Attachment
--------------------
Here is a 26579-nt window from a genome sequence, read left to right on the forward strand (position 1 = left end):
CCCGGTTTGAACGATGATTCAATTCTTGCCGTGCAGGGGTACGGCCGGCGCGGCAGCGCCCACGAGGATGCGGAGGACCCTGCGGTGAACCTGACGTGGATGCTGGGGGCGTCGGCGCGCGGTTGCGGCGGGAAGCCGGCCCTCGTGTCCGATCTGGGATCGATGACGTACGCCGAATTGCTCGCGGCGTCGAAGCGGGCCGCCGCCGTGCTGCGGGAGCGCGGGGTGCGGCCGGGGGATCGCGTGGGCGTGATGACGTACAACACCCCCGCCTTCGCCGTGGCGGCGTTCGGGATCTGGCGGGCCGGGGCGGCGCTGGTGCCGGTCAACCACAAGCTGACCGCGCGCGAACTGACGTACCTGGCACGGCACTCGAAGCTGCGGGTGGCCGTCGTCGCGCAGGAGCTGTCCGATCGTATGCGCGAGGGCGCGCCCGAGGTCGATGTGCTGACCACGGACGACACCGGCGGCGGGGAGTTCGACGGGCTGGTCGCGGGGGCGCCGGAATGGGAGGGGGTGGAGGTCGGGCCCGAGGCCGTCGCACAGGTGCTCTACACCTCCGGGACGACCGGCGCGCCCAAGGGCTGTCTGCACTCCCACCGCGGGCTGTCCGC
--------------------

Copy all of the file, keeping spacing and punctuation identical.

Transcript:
Here is a 26579-nt window from a genome sequence, read left to right on the forward strand (position 1 = left end):
CCCGGTTTGAACGATGATTCAATTCTTGCCGTGCAGGGGTACGGCCGGCGCGGCAGCGCCCACGAGGATGCGGAGGACCCTGCGGTGAACCTGACGTGGATGCTGGGGGCGTCGGCGCGCGGTTGCGGCGGGAAGCCGGCCCTCGTGTCCGATCTGGGATCGATGACGTACGCCGAATTGCTCGCGGCGTCGAAGCGGGCCGCCGCCGTGCTGCGGGAGCGCGGGGTGCGGCCGGGGGATCGCGTGGGCGTGATGACGTACAACACCCCCGCCTTCGCCGTGGCGGCGTTCGGGATCTGGCGGGCCGGGGCGGCGCTGGTGCCGGTCAACCACAAGCTGACCGCGCGCGAACTGACGTACCTGGCACGGCACTCGAAGCTGCGGGTGGCCGTCGTCGCGCAGGAGCTGTCCGATCGTATGCGCGAGGGCGCGCCCGAGGTCGATGTGCTGACCACGGACGACACCGGCGGCGGGGAGTTCGACGGGCTGGTCGCGGGGGCGCCGGAATGGGAGGGGGTGGAGGTCGGGCCCGAGGCCGTCGCACAGGTGCTCTACACCTCCGGGACGACCGGCGCGCCCAAGGGCTGTCTGCACTCCCACCGCGGGCTGTCCGC